[R-sig-ME] Modelling random effects with SITE, YEAR and SPECIES
Kate.Pressland at bristol.ac.uk
Mon May 11 17:52:46 CEST 2009
thank you for you informative reply. I have had a go at your suggestions
but have been stumped:
--On 07 May 2009 10:16 +0200 "ONKELINX, Thierry" <Thierry.ONKELINX at inbo.be>
> Dear Kate,
> Adding SPECIES as a random effect indicates that you want to take the
> effect of SPECIES into account but not need to know the effect of the
> individual SPECIES. If you do want to know that effect then you have to
> add species to fixed effects. Examining the effect of A, B and C on
> species (as a fixed effect) requires interactions between them. The
> model then looks like (A + B + C) * SPECIES + Year + (1|SITE) + (1|YEAR)
> This will only work if you have sufficiend data.
I tried this approach with data I have that is SPECIES recorded as SITES
over YEARS but when I tried A*SPECIES as a fixed factor I received this
"Error in mer_finalize(ans) : Downdated X'X is not positive definite, 88."
I've searched for what this error means but I cannot understand it.
This was written by Douglas Bates in response to [Re: [R] lme4, error in
mer_finalize(ans)] posted 05 Dec 2008:
"That, admittedly obscure, error message relates to the fixed-effects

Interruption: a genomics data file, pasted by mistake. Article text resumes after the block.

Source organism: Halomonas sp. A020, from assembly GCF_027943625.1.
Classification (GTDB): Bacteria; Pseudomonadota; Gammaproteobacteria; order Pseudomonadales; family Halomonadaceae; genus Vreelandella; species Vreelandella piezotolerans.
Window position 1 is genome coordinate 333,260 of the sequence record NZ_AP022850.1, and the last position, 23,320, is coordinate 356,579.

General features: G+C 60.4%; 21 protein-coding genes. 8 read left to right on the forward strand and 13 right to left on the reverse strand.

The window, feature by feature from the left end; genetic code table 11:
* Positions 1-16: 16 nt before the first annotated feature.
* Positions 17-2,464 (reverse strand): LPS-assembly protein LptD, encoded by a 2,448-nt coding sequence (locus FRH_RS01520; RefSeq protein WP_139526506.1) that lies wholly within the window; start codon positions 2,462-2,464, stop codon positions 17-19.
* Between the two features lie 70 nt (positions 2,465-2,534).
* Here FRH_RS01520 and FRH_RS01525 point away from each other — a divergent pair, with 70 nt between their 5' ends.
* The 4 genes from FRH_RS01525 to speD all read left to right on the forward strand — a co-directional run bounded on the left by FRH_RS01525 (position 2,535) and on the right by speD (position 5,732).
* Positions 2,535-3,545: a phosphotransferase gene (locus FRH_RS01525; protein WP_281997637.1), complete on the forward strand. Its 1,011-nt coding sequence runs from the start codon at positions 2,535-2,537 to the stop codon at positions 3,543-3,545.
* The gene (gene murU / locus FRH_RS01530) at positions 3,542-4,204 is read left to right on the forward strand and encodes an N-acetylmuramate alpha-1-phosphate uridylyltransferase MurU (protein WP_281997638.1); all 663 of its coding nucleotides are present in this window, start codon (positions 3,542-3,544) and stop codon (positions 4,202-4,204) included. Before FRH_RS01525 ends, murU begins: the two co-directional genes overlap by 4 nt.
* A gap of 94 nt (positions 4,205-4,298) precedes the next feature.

specification rt ~ length + length:pos being rank deficient. If you look at
the summary of the linear model fit you will see that there are 3
coefficients that are not determined because of singularities. The lm
function detects the singularities and fits a lower-rank model. The lmer
function is not as sophisticated. It just detects the singularities and
I am unsure what this means or how it translates to my data. In my example,
I have 78 "SPECIES" (factor, coded as numbers) and "A" is ordered data 0,
1, 2. The y variable is number/m. You wrote that this would only work is
you had sufficient data - each species is not recorded each time, so is
this reduced data the cause i.e. not enough observations for n?
> Another option is to keep species as a random effect and add random
> slopes according to A, B and C. This will allow a different effect of A,
> B anc C for each species. The model would look like A + B + C + Year +
> (1|SITE) + (1|YEAR) + (A + B + C|SPECIES)
I have tried this way also but I am unsure of the output - it does not give
species specific information and therefore I cannot work out which species
is more affected by A, only if SPECIES as a whole are affected or not by
each category of A. This is not useful to me as I would like to determine,
given the random effects, if A 0, 1, or 2 affect which species in the data
> ir. Thierry Onkelinx
> Instituut voor natuur- en bosonderzoek / Research Institute for Nature
> and Forest
> Cel biometrie, methodologie en kwaliteitszorg / Section biometrics,
> methodology and quality assurance
> Gaverstraat 4
> 9500 Geraardsbergen
> tel. + 32 54/436 185
> Thierry.Onkelinx at inbo.be
> To call in the statistician after the experiment is done may be no more